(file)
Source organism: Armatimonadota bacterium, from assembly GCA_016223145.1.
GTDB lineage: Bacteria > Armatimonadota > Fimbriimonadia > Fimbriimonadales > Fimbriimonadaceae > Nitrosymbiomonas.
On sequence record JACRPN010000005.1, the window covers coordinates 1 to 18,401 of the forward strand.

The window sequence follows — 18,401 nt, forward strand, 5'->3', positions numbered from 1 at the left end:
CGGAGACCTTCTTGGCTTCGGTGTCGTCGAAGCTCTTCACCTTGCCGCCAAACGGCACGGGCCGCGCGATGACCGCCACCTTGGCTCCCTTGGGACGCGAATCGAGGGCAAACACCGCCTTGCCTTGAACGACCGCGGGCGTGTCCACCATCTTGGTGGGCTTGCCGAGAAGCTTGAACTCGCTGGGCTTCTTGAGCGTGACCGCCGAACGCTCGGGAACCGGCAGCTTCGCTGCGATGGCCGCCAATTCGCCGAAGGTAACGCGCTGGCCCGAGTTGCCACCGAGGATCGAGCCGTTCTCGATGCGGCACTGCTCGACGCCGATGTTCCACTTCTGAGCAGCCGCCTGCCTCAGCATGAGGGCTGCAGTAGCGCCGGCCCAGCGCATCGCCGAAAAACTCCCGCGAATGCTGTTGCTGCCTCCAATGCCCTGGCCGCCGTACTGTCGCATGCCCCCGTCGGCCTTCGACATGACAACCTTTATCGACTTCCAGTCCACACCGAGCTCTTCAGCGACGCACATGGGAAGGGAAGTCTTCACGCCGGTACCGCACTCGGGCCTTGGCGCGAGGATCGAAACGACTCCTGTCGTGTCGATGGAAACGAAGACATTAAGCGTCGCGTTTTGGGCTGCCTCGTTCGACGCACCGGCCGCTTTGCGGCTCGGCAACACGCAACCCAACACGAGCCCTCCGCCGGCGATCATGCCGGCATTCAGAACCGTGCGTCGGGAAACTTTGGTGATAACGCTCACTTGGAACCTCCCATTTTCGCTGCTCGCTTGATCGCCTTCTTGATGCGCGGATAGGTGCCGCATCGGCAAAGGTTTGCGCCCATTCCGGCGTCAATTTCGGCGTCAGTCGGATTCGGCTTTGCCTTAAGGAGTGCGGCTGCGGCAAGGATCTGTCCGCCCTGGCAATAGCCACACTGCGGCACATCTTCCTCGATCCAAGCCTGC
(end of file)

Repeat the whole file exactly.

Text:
Source organism: Armatimonadota bacterium, from assembly GCA_016223145.1.
GTDB lineage: Bacteria > Armatimonadota > Fimbriimonadia > Fimbriimonadales > Fimbriimonadaceae > Nitrosymbiomonas.
On sequence record JACRPN010000005.1, the window covers coordinates 1 to 18,401 of the forward strand.

The window sequence follows — 18,401 nt, forward strand, 5'->3', positions numbered from 1 at the left end:
CGGAGACCTTCTTGGCTTCGGTGTCGTCGAAGCTCTTCACCTTGCCGCCAAACGGCACGGGCCGCGCGATGACCGCCACCTTGGCTCCCTTGGGACGCGAATCGAGGGCAAACACCGCCTTGCCTTGAACGACCGCGGGCGTGTCCACCATCTTGGTGGGCTTGCCGAGAAGCTTGAACTCGCTGGGCTTCTTGAGCGTGACCGCCGAACGCTCGGGAACCGGCAGCTTCGCTGCGATGGCCGCCAATTCGCCGAAGGTAACGCGCTGGCCCGAGTTGCCACCGAGGATCGAGCCGTTCTCGATGCGGCACTGCTCGACGCCGATGTTCCACTTCTGAGCAGCCGCCTGCCTCAGCATGAGGGCTGCAGTAGCGCCGGCCCAGCGCATCGCCGAAAAACTCCCGCGAATGCTGTTGCTGCCTCCAATGCCCTGGCCGCCGTACTGTCGCATGCCCCCGTCGGCCTTCGACATGACAACCTTTATCGACTTCCAGTCCACACCGAGCTCTTCAGCGACGCACATGGGAAGGGAAGTCTTCACGCCGGTACCGCACTCGGGCCTTGGCGCGAGGATCGAAACGACTCCTGTCGTGTCGATGGAAACGAAGACATTAAGCGTCGCGTTTTGGGCTGCCTCGTTCGACGCACCGGCCGCTTTGCGGCTCGGCAACACGCAACCCAACACGAGCCCTCCGCCGGCGATCATGCCGGCATTCAGAACCGTGCGTCGGGAAACTTTGGTGATAACGCTCACTTGGAACCTCCCATTTTCGCTGCTCGCTTGATCGCCTTCTTGATGCGCGGATAGGTGCCGCATCGGCAAAGGTTTGCGCCCATTCCGGCGTCAATTTCGGCGTCAGTCGGATTCGGCTTTGCCTTAAGGAGTGCGGCTGCGGCAAGGATCTGTCCGCCCTGGCAATAGCCACACTGCGGCACATCTTCCTCGATCCAAGCCTGC